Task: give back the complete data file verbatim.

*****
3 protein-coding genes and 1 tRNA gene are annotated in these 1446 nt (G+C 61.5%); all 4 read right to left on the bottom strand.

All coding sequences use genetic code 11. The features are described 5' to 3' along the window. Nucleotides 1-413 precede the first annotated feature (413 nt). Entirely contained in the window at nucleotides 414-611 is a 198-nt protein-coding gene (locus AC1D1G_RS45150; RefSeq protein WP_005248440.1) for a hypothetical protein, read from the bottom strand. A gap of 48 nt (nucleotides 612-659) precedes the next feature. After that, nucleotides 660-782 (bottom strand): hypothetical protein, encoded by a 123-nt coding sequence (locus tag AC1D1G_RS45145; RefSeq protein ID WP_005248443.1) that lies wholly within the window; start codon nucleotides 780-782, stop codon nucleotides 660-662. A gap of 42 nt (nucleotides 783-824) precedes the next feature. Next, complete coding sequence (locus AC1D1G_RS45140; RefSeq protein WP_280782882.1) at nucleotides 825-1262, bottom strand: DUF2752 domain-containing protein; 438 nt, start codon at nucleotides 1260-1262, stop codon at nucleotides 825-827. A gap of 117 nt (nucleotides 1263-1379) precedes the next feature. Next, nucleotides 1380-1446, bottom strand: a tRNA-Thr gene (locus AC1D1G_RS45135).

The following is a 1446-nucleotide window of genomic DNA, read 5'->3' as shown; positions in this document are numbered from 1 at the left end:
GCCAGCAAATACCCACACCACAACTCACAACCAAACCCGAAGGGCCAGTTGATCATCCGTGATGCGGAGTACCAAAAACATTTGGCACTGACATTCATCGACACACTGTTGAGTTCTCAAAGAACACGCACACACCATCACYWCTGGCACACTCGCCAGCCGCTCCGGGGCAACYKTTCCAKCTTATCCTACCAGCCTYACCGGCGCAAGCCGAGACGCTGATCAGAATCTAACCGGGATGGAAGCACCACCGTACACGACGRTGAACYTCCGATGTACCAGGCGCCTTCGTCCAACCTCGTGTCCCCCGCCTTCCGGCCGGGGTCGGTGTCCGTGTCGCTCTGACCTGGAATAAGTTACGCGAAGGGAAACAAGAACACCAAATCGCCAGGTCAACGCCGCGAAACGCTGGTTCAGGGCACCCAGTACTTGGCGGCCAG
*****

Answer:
3 protein-coding genes and 1 tRNA gene are annotated in these 1446 nt (G+C 61.5%); all 4 read right to left on the bottom strand.

All coding sequences use genetic code 11. The features are described 5' to 3' along the window. Nucleotides 1-413 precede the first annotated feature (413 nt). Entirely contained in the window at nucleotides 414-611 is a 198-nt protein-coding gene (locus AC1D1G_RS45150; RefSeq protein WP_005248440.1) for a hypothetical protein, read from the bottom strand. A gap of 48 nt (nucleotides 612-659) precedes the next feature. After that, nucleotides 660-782 (bottom strand): hypothetical protein, encoded by a 123-nt coding sequence (locus tag AC1D1G_RS45145; RefSeq protein ID WP_005248443.1) that lies wholly within the window; start codon nucleotides 780-782, stop codon nucleotides 660-662. A gap of 42 nt (nucleotides 783-824) precedes the next feature. Next, complete coding sequence (locus AC1D1G_RS45140; RefSeq protein WP_280782882.1) at nucleotides 825-1262, bottom strand: DUF2752 domain-containing protein; 438 nt, start codon at nucleotides 1260-1262, stop codon at nucleotides 825-827. A gap of 117 nt (nucleotides 1263-1379) precedes the next feature. Next, nucleotides 1380-1446, bottom strand: a tRNA-Thr gene (locus AC1D1G_RS45135).

The following is a 1446-nucleotide window of genomic DNA, read 5'->3' as shown; positions in this document are numbered from 1 at the left end:
GCCAGCAAATACCCACACCACAACTCACAACCAAACCCGAAGGGCCAGTTGATCATCCGTGATGCGGAGTACCAAAAACATTTGGCACTGACATTCATCGACACACTGTTGAGTTCTCAAAGAACACGCACACACCATCACYWCTGGCACACTCGCCAGCCGCTCCGGGGCAACYKTTCCAKCTTATCCTACCAGCCTYACCGGCGCAAGCCGAGACGCTGATCAGAATCTAACCGGGATGGAAGCACCACCGTACACGACGRTGAACYTCCGATGTACCAGGCGCCTTCGTCCAACCTCGTGTCCCCCGCCTTCCGGCCGGGGTCGGTGTCCGTGTCGCTCTGACCTGGAATAAGTTACGCGAAGGGAAACAAGAACACCAAATCGCCAGGTCAACGCCGCGAAACGCTGGTTCAGGGCACCCAGTACTTGGCGGCCAG